Throughout history things outside of our control have caused upheaval and change. Today, the consumer is asking “What can I live without”? In other words, Maslow’s Hierarchy of Needs is at play. A force larger than anything they have faced and one that is outside their control has been thrust upon them. Forced to look hard at their way of life and take into consideration the situations of others like themselves, consumers are cutting back on buying, but the subtext is that they are changing the way they live. Top sales performers know something about a person’s mindset that businesses need to hear – You cannot force a person or market to change their/it’s  mind. The harder you try, the more their current belief is reinforced. So what is a company to do? The best thing to do is take a good look the Ideal Client Profile and then look at the sales approach. Sales occur when a motivated buyer hears a message that they can act on. That message needs to offer a product or service the buyer values and one they can afford. Your business needs to look at the market and ask, what can we build, supply and deliver that our market can act on? That may seem like a huge task right now, but the market has changed and your business needs to change with it.

It is time to think outside the box – here are just a couple of suggestions…

Create a list of the characteristics that influence your buyer’s decisions both in your market and in adjacent markets where you might launch a product or service. Can you modify your product or service to meet any of the criteria? Can you create a new offering that does?

Contact your most loyal customers who have stopped buying and ask them what you can do for them – really, I have an entire business at your disposal – what can we do to help you? Call this a form of crowd sourcing but on a controlled level. You might just get your next great idea. Make sure you give the person on the other end of the call permission to be honest and tell you anything. Assure them what they say will not change the way you perceive them. Tell them you value their opinion. Most importantly – Ask for their help!

Ask your repeat customers why they are buying. Are their insights here that might be used to modify the current sales message? Open new markets? Ask that powerful question again – I have an entire company at your disposal right now, is there a problem I can help you solve?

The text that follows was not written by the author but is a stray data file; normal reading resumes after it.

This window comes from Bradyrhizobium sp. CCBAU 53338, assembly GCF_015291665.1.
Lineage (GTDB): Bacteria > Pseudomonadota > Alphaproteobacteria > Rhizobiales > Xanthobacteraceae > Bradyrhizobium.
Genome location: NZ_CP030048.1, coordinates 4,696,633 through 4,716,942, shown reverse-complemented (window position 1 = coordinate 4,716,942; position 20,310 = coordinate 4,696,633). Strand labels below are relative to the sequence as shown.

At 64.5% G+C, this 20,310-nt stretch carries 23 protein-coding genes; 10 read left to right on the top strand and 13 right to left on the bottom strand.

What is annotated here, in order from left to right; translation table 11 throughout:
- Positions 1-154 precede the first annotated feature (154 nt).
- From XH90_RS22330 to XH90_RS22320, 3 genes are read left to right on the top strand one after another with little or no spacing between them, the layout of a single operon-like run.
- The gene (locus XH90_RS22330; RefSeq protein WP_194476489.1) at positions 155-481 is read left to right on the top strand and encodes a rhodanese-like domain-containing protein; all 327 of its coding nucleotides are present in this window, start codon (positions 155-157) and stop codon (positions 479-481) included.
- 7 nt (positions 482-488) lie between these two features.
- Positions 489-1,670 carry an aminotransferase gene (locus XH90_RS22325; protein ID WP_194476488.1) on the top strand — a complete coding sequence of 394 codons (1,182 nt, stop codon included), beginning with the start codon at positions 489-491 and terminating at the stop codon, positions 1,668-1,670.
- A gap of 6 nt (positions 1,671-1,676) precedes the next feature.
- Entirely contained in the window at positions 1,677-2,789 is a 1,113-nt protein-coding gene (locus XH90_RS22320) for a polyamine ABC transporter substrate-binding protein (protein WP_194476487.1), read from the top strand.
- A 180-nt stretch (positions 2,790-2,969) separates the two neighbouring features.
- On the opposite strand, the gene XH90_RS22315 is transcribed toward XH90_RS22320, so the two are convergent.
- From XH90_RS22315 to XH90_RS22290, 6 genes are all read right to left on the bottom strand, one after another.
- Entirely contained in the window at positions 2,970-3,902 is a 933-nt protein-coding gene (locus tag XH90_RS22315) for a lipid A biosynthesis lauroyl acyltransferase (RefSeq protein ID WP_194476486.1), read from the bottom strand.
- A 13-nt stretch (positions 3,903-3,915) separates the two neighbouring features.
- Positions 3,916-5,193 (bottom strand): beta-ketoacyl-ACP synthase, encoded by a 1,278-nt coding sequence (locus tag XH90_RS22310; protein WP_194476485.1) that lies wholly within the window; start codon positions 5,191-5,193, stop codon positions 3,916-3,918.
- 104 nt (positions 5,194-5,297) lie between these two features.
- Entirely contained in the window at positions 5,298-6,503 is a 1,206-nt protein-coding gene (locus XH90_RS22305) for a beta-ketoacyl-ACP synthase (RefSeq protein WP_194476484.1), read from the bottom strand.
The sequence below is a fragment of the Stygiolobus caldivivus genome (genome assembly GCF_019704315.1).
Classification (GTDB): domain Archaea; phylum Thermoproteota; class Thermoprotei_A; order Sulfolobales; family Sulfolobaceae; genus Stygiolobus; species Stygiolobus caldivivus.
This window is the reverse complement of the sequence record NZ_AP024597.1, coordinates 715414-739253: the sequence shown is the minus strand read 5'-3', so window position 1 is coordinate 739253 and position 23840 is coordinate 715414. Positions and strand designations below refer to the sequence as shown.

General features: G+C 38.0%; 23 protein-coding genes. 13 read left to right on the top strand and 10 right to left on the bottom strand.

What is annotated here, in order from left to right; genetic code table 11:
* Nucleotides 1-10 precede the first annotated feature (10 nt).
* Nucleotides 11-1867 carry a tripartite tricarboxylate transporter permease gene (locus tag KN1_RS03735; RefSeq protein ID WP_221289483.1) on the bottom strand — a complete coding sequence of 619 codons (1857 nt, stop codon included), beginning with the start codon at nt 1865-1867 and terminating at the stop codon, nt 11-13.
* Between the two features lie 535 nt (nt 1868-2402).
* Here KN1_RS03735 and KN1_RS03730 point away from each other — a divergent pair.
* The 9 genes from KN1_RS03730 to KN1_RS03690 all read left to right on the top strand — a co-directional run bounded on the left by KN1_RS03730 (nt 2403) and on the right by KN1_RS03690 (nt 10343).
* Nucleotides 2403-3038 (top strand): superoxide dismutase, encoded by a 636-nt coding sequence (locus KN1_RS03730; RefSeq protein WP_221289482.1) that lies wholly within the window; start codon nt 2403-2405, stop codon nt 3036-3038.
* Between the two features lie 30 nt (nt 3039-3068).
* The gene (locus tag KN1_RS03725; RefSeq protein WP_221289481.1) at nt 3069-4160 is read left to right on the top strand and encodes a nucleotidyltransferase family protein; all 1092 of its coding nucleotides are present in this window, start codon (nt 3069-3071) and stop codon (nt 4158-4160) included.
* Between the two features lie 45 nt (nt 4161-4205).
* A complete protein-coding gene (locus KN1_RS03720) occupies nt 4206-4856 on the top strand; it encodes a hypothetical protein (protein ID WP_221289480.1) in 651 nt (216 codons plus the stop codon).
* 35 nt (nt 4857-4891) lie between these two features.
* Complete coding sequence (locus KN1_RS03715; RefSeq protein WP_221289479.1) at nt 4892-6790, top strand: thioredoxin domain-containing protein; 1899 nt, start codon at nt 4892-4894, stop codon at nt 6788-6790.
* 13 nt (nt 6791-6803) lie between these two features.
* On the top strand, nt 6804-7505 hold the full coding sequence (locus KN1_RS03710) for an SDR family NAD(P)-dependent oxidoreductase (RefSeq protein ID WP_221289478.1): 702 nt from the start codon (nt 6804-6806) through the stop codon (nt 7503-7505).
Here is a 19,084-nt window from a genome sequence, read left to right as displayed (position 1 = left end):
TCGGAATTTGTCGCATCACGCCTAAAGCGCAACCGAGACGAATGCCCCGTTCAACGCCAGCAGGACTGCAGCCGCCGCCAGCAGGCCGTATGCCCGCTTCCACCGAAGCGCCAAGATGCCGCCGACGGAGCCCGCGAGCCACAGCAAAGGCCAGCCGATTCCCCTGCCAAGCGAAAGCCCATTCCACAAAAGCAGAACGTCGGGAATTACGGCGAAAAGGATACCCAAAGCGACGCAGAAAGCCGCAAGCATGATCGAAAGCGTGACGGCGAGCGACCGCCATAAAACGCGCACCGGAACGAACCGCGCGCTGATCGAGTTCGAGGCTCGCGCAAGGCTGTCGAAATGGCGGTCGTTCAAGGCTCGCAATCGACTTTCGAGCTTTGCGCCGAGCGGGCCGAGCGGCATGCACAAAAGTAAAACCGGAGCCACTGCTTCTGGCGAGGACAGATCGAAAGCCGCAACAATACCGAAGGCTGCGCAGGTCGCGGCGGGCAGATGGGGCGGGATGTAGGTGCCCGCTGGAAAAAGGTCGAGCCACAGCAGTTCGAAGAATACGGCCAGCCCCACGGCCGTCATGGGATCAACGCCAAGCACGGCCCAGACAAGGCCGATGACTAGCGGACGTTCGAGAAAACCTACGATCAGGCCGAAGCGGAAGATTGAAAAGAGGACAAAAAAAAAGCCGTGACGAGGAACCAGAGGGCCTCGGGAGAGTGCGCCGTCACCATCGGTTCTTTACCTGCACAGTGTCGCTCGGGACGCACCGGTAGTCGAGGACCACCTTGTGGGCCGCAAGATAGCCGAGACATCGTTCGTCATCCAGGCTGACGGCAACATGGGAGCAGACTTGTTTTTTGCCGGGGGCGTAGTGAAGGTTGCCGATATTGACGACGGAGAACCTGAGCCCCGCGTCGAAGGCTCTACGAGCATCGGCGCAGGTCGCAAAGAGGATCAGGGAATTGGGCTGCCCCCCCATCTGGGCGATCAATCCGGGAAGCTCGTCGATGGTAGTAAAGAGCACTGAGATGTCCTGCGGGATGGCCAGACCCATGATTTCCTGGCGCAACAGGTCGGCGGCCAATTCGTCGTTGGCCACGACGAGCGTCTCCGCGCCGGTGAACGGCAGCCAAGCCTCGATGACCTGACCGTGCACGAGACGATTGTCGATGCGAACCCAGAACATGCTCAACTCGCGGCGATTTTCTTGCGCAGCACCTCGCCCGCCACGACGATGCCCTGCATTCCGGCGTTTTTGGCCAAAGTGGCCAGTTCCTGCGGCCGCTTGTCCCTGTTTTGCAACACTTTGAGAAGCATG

For more help and insight, drop by our site. We are here to help – We have an entire organization at your disposal. How can we help you today?

Is Your Business Sales Ready?

January 4th, 2010 :: Tobias Bray

There is a parallel between top performing sales people and top performing businesses and has less to do with taking orders and ringing bells than you might think. But first a metaphor. Outside of a good defense, you can win a football game in the air or on the ground. Statistically, the more you go for the long pass, the more it will get picked off. The best teams have a well-balanced playbook. The outstanding teams can win a game by moving the chains ten yards at a time. The best sales people like the best businesses have a strategy and a playbook.

The best sales people understand that it is all about the customer or prospect, their needs/pains and helping them solve problems. The best sales people listen, take notes and sometimes provide assistance that will not directly result in a sale. They are always thinking about the next thing they can do to advance the sale. They have a strategy for each opportunity. What does this have to do with your business? Well, if you are listening to your customers and adjusting your game plan, you already know.  If not, or if you think your business can improve, take the quiz below.

Score your business on a scale of one (1) to ten (10) where one means that your business does not know how to perform the task and ten means that your business could demonstrate the results and teach another business how to perform the task.

Our business:

  • has clearly defined the markets we serve and we have an intimate understanding of each
  • has a clear definition of each person who buys or influences (Targets) a purchase within each market
  • has created a buyer’s journey for each Target
  • has a sales playbook that includes ways to address objections
  • understands what communication channel each market or Target uses to gather information before buying
  • has developed tools or provides information to Targets that help them solve business problems that don’t involve selling them something
  • actively works with those who influence a sale giving them the tools that need to look better in front of others
  • spends time looking at why it lost sales on a monthly basis
  • has an incubation plan to warm lost opportunities that did not go to a competitor
  • uses materials that promote problem solving and focus on the prospect
  • has collateral that does not us Us, We, or the company name more than a few times
  • has an online presence that includes a blog
  • uses social media where it makes sense
  • reviews all inbound lead generation systems on a monthly basis